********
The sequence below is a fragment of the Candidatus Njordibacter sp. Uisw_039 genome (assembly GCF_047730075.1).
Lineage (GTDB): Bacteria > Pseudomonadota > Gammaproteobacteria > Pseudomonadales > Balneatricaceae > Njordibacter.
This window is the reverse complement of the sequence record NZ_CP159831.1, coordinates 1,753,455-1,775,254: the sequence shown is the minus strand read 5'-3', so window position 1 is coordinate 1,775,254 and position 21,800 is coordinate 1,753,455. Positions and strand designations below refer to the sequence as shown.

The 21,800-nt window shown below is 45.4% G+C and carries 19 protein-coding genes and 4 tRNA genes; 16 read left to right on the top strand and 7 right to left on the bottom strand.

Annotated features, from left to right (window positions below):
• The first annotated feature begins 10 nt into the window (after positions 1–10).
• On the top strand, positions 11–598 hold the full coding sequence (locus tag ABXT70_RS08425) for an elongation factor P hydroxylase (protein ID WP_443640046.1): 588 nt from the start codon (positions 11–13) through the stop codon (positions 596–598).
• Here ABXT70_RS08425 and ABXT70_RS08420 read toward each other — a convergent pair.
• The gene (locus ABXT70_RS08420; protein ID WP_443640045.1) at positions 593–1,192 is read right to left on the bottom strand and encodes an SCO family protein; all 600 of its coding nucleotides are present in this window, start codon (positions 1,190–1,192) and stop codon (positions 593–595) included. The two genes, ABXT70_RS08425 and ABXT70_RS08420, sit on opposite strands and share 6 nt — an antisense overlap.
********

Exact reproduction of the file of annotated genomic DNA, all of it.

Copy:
The sequence below is a fragment of the Candidatus Njordibacter sp. Uisw_039 genome (assembly GCF_047730075.1).
Lineage (GTDB): Bacteria > Pseudomonadota > Gammaproteobacteria > Pseudomonadales > Balneatricaceae > Njordibacter.
This window is the reverse complement of the sequence record NZ_CP159831.1, coordinates 1,753,455-1,775,254: the sequence shown is the minus strand read 5'-3', so window position 1 is coordinate 1,775,254 and position 21,800 is coordinate 1,753,455. Positions and strand designations below refer to the sequence as shown.

The 21,800-nt window shown below is 45.4% G+C and carries 19 protein-coding genes and 4 tRNA genes; 16 read left to right on the top strand and 7 right to left on the bottom strand.

Annotated features, from left to right (window positions below):
• The first annotated feature begins 10 nt into the window (after positions 1–10).
• On the top strand, positions 11–598 hold the full coding sequence (locus tag ABXT70_RS08425) for an elongation factor P hydroxylase (protein ID WP_443640046.1): 588 nt from the start codon (positions 11–13) through the stop codon (positions 596–598).
• Here ABXT70_RS08425 and ABXT70_RS08420 read toward each other — a convergent pair.
• The gene (locus ABXT70_RS08420; protein ID WP_443640045.1) at positions 593–1,192 is read right to left on the bottom strand and encodes an SCO family protein; all 600 of its coding nucleotides are present in this window, start codon (positions 1,190–1,192) and stop codon (positions 593–595) included. The two genes, ABXT70_RS08425 and ABXT70_RS08420, sit on opposite strands and share 6 nt — an antisense overlap.